A collaborative work between Tjanpi Desert Weavers and Fiona Hall has been included in Fiona Hall’s latest exhibition, Wrong Way Time, at the new Australian Pavilion in this year’s prestigious Venice Biennale.

The work, Kuka Irititja (Animal from Another Time), originally formed part of a larger collaborative project commissioned for the TarraWarra Museum of Art Biennial 2014 for the exhibition, Whisper in my Mask, curated by Natalie King and Djon Mundine.

The idea for the collaboration came about when Fiona started to explore the effects of colonisation. She approached Tjanpi Desert Weavers (who have a history of making animals out of grasses and other materials) and suggested creating artworks based on endangered and extinct animals from the desert region.

In 2014 an artists’ camp was staged at a place near Pilakatilyuru (about thirty kilometres from the community of Wingellina in Western Australia, in the tri-state border region close to South Australia). The women collected local tjanpi (locally harvested wild grasses), while Fiona brought Australian and British military garments. They used each other’s materials as well as incorporating found objects to create Kuka Irititja (Animals from Another Time), inspired by the plight of endangered species.

The 12 Aboriginal artists named as having worked on the project are Roma Butler, Stacia Lewis, Rene Nelson, Takiriya Tjawina Roberts, Angkaliya Nelson, Sandra Peterman, Yangi Yangi Fox, Molly Miller, Nyanu Watson, Rene Kulitja, Niningka Lewis and Mary Pan.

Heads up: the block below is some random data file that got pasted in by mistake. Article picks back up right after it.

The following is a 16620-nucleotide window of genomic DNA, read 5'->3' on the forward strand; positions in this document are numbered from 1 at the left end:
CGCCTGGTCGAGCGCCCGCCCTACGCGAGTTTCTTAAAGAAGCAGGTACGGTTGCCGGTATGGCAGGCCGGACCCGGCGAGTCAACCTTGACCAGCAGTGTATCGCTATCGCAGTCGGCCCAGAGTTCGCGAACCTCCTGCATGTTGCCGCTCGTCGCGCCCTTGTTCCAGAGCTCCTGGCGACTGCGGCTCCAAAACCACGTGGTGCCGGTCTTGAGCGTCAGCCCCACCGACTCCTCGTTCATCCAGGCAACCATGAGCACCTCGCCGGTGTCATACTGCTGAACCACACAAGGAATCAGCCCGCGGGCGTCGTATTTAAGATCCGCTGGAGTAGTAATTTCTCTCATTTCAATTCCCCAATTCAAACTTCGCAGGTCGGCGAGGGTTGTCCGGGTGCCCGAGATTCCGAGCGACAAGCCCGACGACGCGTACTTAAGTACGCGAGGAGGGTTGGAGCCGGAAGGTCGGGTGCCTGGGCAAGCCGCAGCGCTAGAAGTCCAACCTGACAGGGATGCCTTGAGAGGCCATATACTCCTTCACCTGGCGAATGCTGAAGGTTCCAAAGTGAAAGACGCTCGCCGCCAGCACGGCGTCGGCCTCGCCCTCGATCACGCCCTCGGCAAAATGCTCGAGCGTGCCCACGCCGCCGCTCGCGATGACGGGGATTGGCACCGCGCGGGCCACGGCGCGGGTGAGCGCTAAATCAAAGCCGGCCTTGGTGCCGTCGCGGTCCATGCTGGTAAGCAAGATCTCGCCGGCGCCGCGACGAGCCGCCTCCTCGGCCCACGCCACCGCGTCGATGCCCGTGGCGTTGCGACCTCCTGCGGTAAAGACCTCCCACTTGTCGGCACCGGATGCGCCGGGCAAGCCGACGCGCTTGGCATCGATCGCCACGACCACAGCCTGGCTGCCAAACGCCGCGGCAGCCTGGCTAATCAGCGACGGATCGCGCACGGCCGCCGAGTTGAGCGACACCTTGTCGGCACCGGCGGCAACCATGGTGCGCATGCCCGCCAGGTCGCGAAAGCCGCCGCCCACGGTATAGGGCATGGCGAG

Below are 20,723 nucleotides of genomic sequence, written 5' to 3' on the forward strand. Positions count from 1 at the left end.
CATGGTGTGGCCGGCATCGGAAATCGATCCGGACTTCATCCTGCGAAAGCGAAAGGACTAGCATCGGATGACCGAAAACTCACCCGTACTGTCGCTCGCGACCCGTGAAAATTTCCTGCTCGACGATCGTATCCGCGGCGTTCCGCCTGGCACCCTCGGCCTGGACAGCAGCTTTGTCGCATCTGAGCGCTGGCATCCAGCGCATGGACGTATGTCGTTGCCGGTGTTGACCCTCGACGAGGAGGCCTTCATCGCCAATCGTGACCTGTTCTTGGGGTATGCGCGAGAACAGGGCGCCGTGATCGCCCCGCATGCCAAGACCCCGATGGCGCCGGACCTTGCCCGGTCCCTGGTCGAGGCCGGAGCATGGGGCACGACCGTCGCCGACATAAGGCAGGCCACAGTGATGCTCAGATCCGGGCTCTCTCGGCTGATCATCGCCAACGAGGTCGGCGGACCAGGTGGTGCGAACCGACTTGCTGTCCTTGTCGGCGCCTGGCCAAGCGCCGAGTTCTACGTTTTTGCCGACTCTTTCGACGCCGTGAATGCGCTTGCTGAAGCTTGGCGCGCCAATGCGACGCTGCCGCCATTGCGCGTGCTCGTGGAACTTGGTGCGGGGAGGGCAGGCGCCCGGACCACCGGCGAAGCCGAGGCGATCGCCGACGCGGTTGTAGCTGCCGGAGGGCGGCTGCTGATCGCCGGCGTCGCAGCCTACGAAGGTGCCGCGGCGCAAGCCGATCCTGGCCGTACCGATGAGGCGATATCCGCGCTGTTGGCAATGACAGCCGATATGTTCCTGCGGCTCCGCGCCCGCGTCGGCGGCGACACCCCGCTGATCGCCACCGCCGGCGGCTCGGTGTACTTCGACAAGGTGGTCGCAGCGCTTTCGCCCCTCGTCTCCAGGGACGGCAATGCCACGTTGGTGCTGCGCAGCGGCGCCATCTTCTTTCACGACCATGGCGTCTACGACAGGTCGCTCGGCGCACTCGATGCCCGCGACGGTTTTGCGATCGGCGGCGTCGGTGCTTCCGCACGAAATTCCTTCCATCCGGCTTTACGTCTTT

The current exhibition, Wrong Way Time, curated by Linda Michael, confronts global political, financial, and environmental events and issues. It is, in Fiona’s own words, “a minefield of madness, badness, and sadness in equal measure”.

The 56th International Art Exhibition, Venice Biennale 2015 runs until 22 November 2015.

For more on APY artists and the importance of remote communities please read this article written by SA Gallery Director, Nick Mitzevich who recently visited these lands.

Tjanpi (meaning ‘grass’) began as a series of basket-weaving workshops NPY Women’s Council held on the Ngaanyatjarra Lands in 1995. Women spoke up strongly for meaningful employment opportunities in their homelands, to be able to provide for their families. New-found weaving skills were quickly shared with relations on neighbouring communities, and weaving spread. Today, more than 400 women are making baskets and sculptures out of grass and other materials, and working with fibre in this way is now firmly embedded in Western and Central Desert culture. The Tjanpi family extends across 350,000 sq kms, taking in 26 Indigenous communities and is growing all the time.

Tjanpi Desert Weavers is supported by the Ministry for the Arts, Westpac Foundation, Caritas Australia and Country Arts WA. Support for travel to Venice was provided by the Australia Council for the Arts, TarraWarra Museum of Art and Victoria College of the Arts.